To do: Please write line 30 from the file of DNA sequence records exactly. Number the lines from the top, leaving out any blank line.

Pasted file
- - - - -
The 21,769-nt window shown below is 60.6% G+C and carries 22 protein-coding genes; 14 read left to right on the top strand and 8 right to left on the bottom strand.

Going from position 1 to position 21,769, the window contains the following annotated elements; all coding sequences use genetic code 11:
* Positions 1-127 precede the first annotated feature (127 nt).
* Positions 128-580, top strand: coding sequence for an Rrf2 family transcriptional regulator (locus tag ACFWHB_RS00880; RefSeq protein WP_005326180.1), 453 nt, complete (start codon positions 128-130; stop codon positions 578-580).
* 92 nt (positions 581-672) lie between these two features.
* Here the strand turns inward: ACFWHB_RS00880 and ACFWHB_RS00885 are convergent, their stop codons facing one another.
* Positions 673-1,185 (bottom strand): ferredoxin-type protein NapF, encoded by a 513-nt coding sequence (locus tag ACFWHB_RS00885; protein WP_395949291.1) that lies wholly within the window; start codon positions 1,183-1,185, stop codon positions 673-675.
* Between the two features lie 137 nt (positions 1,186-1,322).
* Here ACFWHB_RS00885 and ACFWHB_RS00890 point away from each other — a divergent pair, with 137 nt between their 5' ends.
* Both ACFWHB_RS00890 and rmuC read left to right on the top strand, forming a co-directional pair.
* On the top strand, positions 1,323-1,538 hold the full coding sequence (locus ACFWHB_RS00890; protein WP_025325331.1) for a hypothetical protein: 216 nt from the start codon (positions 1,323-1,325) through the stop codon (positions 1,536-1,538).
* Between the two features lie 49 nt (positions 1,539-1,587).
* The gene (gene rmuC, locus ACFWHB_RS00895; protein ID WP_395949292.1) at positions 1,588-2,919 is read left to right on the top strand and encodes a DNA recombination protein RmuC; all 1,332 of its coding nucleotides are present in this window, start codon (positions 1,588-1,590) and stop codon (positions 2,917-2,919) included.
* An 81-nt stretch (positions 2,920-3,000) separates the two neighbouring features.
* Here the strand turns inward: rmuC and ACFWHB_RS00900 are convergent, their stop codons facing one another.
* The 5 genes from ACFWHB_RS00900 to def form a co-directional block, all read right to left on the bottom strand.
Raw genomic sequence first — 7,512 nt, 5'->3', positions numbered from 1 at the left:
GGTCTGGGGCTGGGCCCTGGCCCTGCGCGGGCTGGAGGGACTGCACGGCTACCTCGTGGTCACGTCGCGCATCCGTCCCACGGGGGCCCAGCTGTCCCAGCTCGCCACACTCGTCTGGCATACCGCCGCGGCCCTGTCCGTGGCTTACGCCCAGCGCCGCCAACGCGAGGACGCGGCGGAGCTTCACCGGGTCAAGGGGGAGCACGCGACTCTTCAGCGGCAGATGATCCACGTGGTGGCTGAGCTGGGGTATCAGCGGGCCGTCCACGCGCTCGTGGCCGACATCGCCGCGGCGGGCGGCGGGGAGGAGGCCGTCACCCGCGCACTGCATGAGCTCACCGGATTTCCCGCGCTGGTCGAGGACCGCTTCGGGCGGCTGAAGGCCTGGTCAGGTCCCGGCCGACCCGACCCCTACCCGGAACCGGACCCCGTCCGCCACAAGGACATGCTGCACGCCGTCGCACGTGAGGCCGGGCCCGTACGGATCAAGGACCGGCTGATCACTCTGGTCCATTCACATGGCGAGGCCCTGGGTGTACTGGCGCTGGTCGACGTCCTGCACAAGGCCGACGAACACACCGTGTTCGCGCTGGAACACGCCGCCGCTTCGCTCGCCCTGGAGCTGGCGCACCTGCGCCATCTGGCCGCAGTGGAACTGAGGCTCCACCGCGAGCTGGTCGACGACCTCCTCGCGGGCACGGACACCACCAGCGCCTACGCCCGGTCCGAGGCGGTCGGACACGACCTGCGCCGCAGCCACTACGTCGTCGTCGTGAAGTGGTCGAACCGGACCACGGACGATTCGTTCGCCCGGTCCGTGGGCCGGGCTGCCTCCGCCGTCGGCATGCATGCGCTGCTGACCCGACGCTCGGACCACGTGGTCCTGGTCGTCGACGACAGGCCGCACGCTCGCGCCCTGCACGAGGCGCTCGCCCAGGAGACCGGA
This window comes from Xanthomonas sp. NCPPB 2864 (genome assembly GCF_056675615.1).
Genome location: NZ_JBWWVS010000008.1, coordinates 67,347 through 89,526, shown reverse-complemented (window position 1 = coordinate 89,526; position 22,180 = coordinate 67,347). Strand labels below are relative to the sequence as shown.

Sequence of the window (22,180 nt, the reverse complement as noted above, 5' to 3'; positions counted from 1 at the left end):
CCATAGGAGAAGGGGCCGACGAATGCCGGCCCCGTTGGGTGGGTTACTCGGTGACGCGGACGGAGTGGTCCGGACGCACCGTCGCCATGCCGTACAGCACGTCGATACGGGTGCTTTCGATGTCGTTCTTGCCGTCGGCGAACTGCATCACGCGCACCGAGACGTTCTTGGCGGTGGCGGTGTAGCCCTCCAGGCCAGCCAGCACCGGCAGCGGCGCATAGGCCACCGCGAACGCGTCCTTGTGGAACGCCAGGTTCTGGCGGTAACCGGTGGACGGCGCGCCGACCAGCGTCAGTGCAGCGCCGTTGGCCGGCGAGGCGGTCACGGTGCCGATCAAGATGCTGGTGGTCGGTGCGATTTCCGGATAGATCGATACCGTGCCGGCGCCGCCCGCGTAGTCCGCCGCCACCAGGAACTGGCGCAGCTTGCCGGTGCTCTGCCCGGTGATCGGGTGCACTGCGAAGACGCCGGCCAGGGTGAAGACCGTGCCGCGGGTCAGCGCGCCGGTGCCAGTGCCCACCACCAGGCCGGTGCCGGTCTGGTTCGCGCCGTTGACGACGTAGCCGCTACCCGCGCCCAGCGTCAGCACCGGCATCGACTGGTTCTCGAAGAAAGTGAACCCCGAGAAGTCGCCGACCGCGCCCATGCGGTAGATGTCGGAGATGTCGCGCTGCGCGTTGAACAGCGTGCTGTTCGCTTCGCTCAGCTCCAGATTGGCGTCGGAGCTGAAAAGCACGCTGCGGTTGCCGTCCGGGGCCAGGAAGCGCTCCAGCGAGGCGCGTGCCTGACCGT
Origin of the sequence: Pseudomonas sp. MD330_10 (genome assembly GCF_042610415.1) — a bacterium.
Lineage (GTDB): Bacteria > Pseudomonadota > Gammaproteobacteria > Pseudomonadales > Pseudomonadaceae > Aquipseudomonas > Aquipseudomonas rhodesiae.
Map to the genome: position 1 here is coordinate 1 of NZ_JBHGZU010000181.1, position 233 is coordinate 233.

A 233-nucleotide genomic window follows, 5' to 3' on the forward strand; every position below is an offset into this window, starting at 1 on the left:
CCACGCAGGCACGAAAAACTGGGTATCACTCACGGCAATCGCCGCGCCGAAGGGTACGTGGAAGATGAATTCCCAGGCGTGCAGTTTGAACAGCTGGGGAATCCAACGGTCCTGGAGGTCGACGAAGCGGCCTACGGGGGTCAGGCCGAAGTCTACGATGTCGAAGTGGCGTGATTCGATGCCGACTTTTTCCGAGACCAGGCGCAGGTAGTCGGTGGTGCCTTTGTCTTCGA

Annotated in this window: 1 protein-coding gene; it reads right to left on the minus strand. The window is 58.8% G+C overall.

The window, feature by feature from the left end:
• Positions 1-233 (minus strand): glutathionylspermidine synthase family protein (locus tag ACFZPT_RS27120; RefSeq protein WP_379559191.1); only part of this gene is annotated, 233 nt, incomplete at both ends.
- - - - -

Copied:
• Positions 1-233 (minus strand): glutathionylspermidine synthase family protein (locus tag ACFZPT_RS27120; RefSeq protein WP_379559191.1); only part of this gene is annotated, 233 nt, incomplete at both ends.